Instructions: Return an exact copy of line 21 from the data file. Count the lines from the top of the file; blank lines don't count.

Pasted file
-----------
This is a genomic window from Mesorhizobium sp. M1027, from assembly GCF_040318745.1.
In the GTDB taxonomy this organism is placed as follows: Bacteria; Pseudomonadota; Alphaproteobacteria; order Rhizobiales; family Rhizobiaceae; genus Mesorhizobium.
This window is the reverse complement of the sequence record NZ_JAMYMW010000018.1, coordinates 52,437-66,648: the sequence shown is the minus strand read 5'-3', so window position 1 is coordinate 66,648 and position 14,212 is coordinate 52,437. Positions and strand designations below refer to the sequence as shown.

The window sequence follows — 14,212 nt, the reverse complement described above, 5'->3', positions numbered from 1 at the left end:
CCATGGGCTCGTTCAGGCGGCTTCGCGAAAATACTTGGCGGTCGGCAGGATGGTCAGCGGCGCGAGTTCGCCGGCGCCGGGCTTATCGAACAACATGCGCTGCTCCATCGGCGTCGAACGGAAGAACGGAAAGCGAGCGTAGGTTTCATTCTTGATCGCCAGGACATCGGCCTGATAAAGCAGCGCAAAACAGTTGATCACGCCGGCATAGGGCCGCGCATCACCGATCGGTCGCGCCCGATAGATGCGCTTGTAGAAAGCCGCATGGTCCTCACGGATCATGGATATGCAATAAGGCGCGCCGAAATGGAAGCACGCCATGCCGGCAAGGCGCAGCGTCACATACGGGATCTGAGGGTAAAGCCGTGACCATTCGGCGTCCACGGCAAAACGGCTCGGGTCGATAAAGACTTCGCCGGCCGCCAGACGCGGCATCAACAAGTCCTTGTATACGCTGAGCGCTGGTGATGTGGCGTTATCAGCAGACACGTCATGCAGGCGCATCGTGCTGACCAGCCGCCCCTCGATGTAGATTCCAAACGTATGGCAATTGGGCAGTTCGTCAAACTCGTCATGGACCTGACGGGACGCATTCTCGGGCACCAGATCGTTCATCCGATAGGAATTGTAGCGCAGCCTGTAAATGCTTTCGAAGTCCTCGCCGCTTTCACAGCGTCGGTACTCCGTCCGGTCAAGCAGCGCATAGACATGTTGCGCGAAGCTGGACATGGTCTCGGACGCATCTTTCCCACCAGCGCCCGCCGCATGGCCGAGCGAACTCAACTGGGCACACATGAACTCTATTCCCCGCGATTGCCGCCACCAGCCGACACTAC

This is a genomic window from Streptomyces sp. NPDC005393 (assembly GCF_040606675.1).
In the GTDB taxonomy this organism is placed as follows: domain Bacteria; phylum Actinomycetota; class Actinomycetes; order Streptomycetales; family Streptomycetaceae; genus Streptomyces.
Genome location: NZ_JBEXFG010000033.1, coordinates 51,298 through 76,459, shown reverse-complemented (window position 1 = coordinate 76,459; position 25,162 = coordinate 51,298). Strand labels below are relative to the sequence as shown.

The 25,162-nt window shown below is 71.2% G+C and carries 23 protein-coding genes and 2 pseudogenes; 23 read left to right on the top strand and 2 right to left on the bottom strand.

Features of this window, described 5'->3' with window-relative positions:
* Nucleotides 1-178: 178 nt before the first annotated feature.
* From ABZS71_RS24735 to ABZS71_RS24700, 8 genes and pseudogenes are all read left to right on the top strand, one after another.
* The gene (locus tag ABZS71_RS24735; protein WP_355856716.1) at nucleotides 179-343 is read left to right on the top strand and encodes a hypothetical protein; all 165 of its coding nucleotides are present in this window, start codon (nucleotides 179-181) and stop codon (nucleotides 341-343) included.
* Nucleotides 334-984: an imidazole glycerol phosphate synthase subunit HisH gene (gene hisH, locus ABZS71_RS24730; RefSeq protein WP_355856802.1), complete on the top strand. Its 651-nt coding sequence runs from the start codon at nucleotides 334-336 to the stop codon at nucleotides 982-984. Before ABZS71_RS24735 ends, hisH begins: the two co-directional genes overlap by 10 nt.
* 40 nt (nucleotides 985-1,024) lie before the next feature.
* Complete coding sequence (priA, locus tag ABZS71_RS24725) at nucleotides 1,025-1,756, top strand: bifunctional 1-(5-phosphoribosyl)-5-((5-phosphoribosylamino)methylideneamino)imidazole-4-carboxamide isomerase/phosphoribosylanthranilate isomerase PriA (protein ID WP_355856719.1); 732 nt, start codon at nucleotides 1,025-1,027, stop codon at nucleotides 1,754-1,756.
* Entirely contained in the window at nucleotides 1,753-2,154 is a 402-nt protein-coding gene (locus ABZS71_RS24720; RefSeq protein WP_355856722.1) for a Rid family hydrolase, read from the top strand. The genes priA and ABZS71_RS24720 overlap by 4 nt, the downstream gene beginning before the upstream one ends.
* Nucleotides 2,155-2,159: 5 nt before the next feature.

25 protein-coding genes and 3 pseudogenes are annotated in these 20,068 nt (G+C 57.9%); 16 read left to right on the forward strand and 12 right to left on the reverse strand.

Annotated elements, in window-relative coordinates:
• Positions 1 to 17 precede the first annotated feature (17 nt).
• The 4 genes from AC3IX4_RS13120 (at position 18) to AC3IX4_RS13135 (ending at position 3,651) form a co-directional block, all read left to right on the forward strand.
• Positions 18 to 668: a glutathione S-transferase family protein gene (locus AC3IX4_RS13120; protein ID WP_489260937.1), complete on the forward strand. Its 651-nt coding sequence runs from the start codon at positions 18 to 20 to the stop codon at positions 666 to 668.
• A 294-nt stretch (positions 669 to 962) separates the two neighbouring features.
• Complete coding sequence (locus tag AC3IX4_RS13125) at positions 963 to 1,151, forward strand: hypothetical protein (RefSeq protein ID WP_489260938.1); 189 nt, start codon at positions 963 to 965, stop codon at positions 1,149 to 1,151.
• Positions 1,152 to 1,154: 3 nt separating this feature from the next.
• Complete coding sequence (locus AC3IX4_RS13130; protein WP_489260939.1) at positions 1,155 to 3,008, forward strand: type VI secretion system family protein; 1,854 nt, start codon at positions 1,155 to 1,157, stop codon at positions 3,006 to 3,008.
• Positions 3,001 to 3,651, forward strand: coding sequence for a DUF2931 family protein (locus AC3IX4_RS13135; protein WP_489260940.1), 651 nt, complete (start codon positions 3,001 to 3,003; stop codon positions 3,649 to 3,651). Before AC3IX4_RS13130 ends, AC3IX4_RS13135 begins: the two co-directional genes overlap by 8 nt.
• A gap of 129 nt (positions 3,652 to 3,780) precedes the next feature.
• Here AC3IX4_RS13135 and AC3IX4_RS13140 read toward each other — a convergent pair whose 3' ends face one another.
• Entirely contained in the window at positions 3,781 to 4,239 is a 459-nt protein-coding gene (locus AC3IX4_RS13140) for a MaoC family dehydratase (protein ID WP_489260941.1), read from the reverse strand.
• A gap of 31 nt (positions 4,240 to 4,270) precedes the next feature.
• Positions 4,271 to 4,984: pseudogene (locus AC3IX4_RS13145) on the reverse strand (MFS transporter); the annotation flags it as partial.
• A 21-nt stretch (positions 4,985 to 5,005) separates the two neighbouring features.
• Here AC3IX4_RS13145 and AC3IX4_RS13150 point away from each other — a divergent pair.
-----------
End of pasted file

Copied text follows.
• Positions 1 to 17 precede the first annotated feature (17 nt).